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White Paper: Give Filtration Top Priority for Floor Cleaning Machines

Cleaning, restoration, remediation, and disaster recovery equipment is expensive. To keep your equipment running smoothly and efficiently, make sure the fluid remains clean and free from contamination. Make filtration a top priority in your operation.

Generally speaking, an area that most people don’t really think about when it comes to their floor care equipment is filtration. It isn’t necessarily negligence or carelessness. It is simply that it isn’t foremost in a lot of minds. The fact of the matter is, filtration should be given top priority when it comes to floor cleaning machine maintenance.

If the filter breaks down or the filter becomes indexed, the system will break down. A motor and/or pump can be destroyed because the filter was neglected to be serviced. Filters that aren’t properly serviced can become so dirty the flow is restricted and will cause severe damage to the equipment. If there is too much resistance to flow, there will be considerable power loss resulting in inefficient and poor cleaning, or possibly no cleaning at all. Then you have to go to Plan B, and a lot of times, there is no Plan B.

Filters are inexpensive and well worth the investment you have put into your equipment. It could be the difference between poor job or a good job. In this economy, when everyone is concerned with getting the most “bang for the buck,” a properly maintained machine with clean filters is a necessity every time a job is started. This does not just mean your liquid filters either. It also includes the air and blower filters.

There is a simple way to ensure that your cleaning equipment will not break down and become ineffective or even useless because of poor filtration. I call it “Don’s 4 Easy Steps to Proper Filter Maintenance.”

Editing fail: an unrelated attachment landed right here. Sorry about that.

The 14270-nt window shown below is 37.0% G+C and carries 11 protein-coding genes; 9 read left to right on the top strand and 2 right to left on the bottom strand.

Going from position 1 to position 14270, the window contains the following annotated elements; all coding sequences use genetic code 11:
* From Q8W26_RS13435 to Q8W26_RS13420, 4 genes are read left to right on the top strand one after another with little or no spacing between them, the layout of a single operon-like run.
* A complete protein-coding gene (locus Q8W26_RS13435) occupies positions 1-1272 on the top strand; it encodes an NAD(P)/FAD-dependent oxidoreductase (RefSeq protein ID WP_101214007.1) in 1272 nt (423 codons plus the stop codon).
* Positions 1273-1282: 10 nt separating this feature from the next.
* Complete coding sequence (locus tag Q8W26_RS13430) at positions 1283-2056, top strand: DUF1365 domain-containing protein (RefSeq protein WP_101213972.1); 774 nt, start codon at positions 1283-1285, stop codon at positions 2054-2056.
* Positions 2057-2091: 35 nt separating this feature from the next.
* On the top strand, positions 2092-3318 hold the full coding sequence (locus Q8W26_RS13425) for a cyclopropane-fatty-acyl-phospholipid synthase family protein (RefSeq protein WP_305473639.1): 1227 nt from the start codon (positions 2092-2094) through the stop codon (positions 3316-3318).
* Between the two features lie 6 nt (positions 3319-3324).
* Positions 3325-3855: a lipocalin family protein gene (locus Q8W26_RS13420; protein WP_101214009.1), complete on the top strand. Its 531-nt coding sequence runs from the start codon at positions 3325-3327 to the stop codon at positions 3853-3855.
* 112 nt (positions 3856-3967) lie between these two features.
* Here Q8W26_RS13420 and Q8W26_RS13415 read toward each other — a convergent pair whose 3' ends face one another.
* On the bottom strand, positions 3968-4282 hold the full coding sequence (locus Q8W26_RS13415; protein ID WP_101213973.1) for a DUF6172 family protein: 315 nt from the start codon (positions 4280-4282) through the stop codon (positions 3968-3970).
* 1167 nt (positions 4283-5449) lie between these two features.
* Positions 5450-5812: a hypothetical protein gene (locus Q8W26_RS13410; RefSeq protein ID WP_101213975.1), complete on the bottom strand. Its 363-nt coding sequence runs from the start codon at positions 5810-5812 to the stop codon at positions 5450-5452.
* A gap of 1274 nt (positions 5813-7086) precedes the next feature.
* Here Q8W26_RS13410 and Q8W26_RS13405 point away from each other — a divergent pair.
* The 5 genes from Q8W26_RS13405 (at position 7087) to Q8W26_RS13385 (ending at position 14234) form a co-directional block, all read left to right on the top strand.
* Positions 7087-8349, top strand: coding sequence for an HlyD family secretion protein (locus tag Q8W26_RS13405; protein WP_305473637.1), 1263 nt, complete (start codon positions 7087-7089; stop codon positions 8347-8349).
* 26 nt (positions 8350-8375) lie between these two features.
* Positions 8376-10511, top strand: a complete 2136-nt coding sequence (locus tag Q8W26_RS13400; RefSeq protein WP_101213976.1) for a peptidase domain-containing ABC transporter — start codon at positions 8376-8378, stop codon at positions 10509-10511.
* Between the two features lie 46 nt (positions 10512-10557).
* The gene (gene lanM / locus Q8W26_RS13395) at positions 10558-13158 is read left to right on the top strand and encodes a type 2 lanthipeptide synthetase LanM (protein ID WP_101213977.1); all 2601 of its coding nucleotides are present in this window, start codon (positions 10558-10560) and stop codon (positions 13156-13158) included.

1. Inspect all filters after each job. Chances are they will need to be cleaned or replaced. If the filters can be cleaned, the first thing you should do before cleaning your filter is put on gloves to protect your hands. It is always good practice to wear eye protection, as well. Your filters are usually made of pleated stainless steel wire cloth with a perforated core. The connector end, where the threads are, is made of glass reinforced nylon. The filter is held together with industrial strength epoxy. To begin cleaning, use a soft bristle brush and your favorite cleaning solvent. You will not need a caustic or corrosive cleaning solvent which may harm your skin or possibly attack the epoxy and loosen it. You want to use a soft bristle brush because if bristles are too stiff, they will separate the wire strands which will cause the filter to lose its integrity. Because your system will break down if the filter breaks down, spend a few moments “getting to know” your filter. After feeling comfortable with the cleaning you have performed, be sure to thoroughly rinse the solvent off. Set the filter aside and let it dry.